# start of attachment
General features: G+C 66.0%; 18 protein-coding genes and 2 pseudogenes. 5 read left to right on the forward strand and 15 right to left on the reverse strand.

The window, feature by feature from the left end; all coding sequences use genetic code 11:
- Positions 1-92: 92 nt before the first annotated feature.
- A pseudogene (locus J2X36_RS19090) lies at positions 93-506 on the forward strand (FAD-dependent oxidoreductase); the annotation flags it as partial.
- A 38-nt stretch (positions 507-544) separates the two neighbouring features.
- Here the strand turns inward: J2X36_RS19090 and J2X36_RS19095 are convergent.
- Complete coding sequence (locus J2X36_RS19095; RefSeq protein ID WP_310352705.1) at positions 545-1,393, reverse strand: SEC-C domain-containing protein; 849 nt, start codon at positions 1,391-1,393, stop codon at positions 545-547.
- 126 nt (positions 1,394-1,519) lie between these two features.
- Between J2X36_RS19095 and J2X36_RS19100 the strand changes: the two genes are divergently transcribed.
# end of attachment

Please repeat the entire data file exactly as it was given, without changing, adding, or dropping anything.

General features: G+C 66.0%; 18 protein-coding genes and 2 pseudogenes. 5 read left to right on the forward strand and 15 right to left on the reverse strand.

The window, feature by feature from the left end; all coding sequences use genetic code 11:
- Positions 1-92: 92 nt before the first annotated feature.
- A pseudogene (locus J2X36_RS19090) lies at positions 93-506 on the forward strand (FAD-dependent oxidoreductase); the annotation flags it as partial.
- A 38-nt stretch (positions 507-544) separates the two neighbouring features.
- Here the strand turns inward: J2X36_RS19090 and J2X36_RS19095 are convergent.
- Complete coding sequence (locus J2X36_RS19095; RefSeq protein ID WP_310352705.1) at positions 545-1,393, reverse strand: SEC-C domain-containing protein; 849 nt, start codon at positions 1,391-1,393, stop codon at positions 545-547.
- 126 nt (positions 1,394-1,519) lie between these two features.
- Between J2X36_RS19095 and J2X36_RS19100 the strand changes: the two genes are divergently transcribed.